Cobb remains one of few metro Atlanta with schools fully in person


Hannah Watters

With national COVID-19 cases increasing to levels that surpass stats from March 2020, the debate of public safety, especially that of children, lingers within the minds of the American people. Particularly to the state of Georgia and metro Atlanta, the Cobb County district remains in the minority within its decision to not close its doors and shift to the virtual space.

Zioni Moore, News Editor

The pandemic brought a heightened sense of awareness within the American people, resulting in dozens of issues becoming aired out to the public. Coincidentally, the nation’s educators, students and parents all contrast with one another surrounding the decisions to remain open or restart virtual school; a chain reaction directly caused by the rising cases from severely infectious omicron variant. 

According to the Georgia Department of Public Health (DPH), as of January 7th, 1.5 million Georgians currently have COVID-19, 14,000 reside within ICUs, and 26,000 have become confirmed deaths within the legal system. 

Amidst the uncertainty of today’s world combined with the need to stay on top of information, Cobb County releases the number of students, staff and faculty who have contracted COVID-19 to the public every Friday. Currently, the district most recently updated the page on December 17, the Friday before the county-wide holiday break, in which it listed 6500 cumulative cases as active.

Due to the overwhelming amount of cases within Cobb and the nation’s (146,000 confirmed cases and 1,488 confirmed deaths according to the World In Data organization and the New York Times), students and faculty argue that a mandatory in-person shutdown, COVID vaccination status and mask mandate remain the few key elements to keep people safe.

“Not only are they [mandates] safer for the people but just healthier overall. I personally believe that vaccines should be mandated, but I know it is a choice for everybody, but they do increase your chances of surviving COVID, which makes them such a safer safeguard. Many of the current protocols aren’t actually fighting against COVID, and that isn’t keeping the students’ or the teachers’ health in mind. If not everyone wants to be vaccinated and wear a mask, schools should shut down,” magnet junior Alina Autry said. 

However, certain personnel deeply disagree with that sentiment, arguing that the benefits from keeping school open outweigh the negatives by tenfold. The educational and mental defecates faced during the first shutdown undeniably defined a generation. Teachers continue to struggle with the education gap brought from the virtual sessions, and students advocate for their ability to experience normal school events, like graduation and prom.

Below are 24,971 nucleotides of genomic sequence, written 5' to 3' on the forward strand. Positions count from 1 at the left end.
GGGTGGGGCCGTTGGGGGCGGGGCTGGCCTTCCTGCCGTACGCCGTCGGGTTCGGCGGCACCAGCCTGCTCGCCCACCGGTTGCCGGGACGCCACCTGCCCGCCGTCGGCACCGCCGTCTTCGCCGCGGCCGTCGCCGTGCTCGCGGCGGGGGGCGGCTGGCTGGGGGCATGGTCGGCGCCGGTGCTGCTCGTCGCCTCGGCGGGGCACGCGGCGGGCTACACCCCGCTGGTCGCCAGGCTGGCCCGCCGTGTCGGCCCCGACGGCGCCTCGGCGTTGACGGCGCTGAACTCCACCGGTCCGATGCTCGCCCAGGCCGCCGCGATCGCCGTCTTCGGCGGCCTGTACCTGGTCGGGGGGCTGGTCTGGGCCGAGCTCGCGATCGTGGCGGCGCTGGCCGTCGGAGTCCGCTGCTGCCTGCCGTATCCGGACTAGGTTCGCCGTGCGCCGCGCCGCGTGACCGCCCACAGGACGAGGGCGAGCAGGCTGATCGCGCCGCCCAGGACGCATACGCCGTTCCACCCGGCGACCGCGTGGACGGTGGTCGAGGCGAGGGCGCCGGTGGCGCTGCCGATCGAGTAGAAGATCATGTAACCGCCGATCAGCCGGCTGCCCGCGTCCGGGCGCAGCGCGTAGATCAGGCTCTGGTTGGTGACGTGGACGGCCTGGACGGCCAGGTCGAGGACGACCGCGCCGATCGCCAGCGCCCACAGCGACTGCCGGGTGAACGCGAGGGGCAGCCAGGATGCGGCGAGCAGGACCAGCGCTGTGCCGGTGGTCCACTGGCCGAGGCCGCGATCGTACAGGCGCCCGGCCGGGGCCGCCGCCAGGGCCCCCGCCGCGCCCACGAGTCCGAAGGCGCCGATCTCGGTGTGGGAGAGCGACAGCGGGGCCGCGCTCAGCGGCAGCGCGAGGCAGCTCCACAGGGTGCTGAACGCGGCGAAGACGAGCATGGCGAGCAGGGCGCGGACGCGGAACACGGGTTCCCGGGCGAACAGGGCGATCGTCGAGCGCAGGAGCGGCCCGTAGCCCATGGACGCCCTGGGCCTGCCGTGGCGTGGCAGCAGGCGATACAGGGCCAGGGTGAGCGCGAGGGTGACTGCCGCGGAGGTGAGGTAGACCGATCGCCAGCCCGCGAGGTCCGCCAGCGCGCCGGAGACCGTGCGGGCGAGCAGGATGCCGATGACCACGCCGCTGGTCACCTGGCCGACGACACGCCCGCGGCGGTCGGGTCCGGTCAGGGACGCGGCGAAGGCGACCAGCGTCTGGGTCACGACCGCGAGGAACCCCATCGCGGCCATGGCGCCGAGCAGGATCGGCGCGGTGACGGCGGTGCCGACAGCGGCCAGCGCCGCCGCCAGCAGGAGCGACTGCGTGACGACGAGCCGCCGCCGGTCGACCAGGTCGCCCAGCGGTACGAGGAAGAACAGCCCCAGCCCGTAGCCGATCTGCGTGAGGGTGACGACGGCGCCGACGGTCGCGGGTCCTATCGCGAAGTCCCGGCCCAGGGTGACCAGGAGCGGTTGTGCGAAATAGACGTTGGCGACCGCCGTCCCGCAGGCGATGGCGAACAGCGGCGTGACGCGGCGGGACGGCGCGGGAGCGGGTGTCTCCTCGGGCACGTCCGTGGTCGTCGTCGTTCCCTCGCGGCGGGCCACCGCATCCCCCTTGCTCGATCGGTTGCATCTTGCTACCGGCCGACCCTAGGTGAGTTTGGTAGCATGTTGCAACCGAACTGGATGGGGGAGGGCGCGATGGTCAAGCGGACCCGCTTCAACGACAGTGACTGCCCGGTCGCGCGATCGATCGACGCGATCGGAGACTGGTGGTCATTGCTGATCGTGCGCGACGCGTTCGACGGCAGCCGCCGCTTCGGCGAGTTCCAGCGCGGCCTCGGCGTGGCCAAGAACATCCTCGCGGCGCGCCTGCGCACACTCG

“My kids need to be back in school. I’m praying that people will wake up and realize our kids need school without masks for their mental, physical, and emotional health,” Cobb County parent Amy Buchanan said. 

Regardless, students in Cobb and Gwinnett county continue to hold in-person teaching despite all other metro Atlanta school districts (Atlanta Public Schools, Clayton, DeKalb, Forsyth, Fulton and Rockdale) closing for virtual sessions. However, the rising omicron cases fuel claims that Cobb superintendent Chris Ragdale purposefully ignored demands from Cobb and Douglas Public Health to shut down and reopen virtually. 

“[The claims are] wildly inaccurate and irresponsible rumors being spread as part of a ‘social media and traditional media pressure campaign’ to pressure the District to only offer remote classrooms; we continue to make decisions based on local and state public health guidance and remain committed to offering face-to-face and remote classrooms,” Cobb county spokesman said

Nevertheless, the Cobb County policy contrasts regulations advised by the CDC, arguing that all persons, unvaccinated or otherwise, wear a mask whenever they enter a public facility. Gwinnett requires masks and vaccines for all students and staff. A statement to the reasoning for the lack of alignment from Cobb public schools remains unknown. 

“Children — students in classrooms across Cobb and across the country — are not immune to COVID-19. I recognize that there are those who continue to laugh in the face of science, who believe that COVID-19 is nothing more than a glorified cold. [But] I continue to ask that the Cobb County School District acknowledge the reality of what is happening and come up with an appropriate and data-driven plan,” Cobb county parent Maureen Downey said.